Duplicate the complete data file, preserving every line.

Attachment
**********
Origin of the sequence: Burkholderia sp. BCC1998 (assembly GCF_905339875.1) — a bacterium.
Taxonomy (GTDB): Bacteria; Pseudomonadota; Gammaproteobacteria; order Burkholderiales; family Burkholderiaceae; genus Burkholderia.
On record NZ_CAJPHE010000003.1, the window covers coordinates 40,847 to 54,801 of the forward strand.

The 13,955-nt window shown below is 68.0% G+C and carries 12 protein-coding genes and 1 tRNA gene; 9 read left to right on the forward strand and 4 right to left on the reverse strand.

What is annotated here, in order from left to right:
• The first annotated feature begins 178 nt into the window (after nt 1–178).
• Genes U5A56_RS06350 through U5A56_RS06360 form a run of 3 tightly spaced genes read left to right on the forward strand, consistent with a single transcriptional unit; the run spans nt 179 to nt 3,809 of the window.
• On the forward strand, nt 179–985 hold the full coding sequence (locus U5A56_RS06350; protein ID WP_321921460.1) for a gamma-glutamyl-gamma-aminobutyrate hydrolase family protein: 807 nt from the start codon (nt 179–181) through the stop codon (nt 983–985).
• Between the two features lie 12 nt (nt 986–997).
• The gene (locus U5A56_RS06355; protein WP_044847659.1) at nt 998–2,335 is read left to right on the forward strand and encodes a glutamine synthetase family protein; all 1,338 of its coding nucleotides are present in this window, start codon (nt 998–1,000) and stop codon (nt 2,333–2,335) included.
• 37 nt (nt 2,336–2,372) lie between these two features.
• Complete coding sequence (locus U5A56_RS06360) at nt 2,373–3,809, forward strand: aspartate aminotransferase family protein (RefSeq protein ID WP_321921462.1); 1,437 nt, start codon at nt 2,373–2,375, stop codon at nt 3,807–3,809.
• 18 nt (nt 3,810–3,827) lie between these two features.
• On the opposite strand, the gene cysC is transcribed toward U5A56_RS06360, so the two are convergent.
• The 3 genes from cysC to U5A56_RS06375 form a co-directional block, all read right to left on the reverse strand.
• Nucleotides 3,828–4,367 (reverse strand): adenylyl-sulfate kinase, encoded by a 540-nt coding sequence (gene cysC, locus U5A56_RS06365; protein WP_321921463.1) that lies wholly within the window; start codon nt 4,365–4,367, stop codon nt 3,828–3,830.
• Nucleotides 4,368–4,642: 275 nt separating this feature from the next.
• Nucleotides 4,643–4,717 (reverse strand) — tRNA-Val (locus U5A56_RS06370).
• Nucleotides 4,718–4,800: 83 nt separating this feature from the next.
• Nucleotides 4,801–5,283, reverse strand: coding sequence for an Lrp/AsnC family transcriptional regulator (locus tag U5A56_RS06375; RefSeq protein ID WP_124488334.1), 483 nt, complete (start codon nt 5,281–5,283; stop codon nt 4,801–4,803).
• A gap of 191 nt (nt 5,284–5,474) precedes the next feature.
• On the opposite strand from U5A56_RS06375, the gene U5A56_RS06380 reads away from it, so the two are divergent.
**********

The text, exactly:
Origin of the sequence: Burkholderia sp. BCC1998 (assembly GCF_905339875.1) — a bacterium.
Taxonomy (GTDB): Bacteria; Pseudomonadota; Gammaproteobacteria; order Burkholderiales; family Burkholderiaceae; genus Burkholderia.
On record NZ_CAJPHE010000003.1, the window covers coordinates 40,847 to 54,801 of the forward strand.

The 13,955-nt window shown below is 68.0% G+C and carries 12 protein-coding genes and 1 tRNA gene; 9 read left to right on the forward strand and 4 right to left on the reverse strand.

What is annotated here, in order from left to right:
• The first annotated feature begins 178 nt into the window (after nt 1–178).
• Genes U5A56_RS06350 through U5A56_RS06360 form a run of 3 tightly spaced genes read left to right on the forward strand, consistent with a single transcriptional unit; the run spans nt 179 to nt 3,809 of the window.
• On the forward strand, nt 179–985 hold the full coding sequence (locus U5A56_RS06350; protein ID WP_321921460.1) for a gamma-glutamyl-gamma-aminobutyrate hydrolase family protein: 807 nt from the start codon (nt 179–181) through the stop codon (nt 983–985).
• Between the two features lie 12 nt (nt 986–997).
• The gene (locus U5A56_RS06355; protein WP_044847659.1) at nt 998–2,335 is read left to right on the forward strand and encodes a glutamine synthetase family protein; all 1,338 of its coding nucleotides are present in this window, start codon (nt 998–1,000) and stop codon (nt 2,333–2,335) included.
• 37 nt (nt 2,336–2,372) lie between these two features.
• Complete coding sequence (locus U5A56_RS06360) at nt 2,373–3,809, forward strand: aspartate aminotransferase family protein (RefSeq protein ID WP_321921462.1); 1,437 nt, start codon at nt 2,373–2,375, stop codon at nt 3,807–3,809.
• 18 nt (nt 3,810–3,827) lie between these two features.
• On the opposite strand, the gene cysC is transcribed toward U5A56_RS06360, so the two are convergent.
• The 3 genes from cysC to U5A56_RS06375 form a co-directional block, all read right to left on the reverse strand.
• Nucleotides 3,828–4,367 (reverse strand): adenylyl-sulfate kinase, encoded by a 540-nt coding sequence (gene cysC, locus U5A56_RS06365; protein WP_321921463.1) that lies wholly within the window; start codon nt 4,365–4,367, stop codon nt 3,828–3,830.
• Nucleotides 4,368–4,642: 275 nt separating this feature from the next.
• Nucleotides 4,643–4,717 (reverse strand) — tRNA-Val (locus U5A56_RS06370).
• Nucleotides 4,718–4,800: 83 nt separating this feature from the next.
• Nucleotides 4,801–5,283, reverse strand: coding sequence for an Lrp/AsnC family transcriptional regulator (locus tag U5A56_RS06375; RefSeq protein ID WP_124488334.1), 483 nt, complete (start codon nt 5,281–5,283; stop codon nt 4,801–4,803).
• A gap of 191 nt (nt 5,284–5,474) precedes the next feature.
• On the opposite strand from U5A56_RS06375, the gene U5A56_RS06380 reads away from it, so the two are divergent.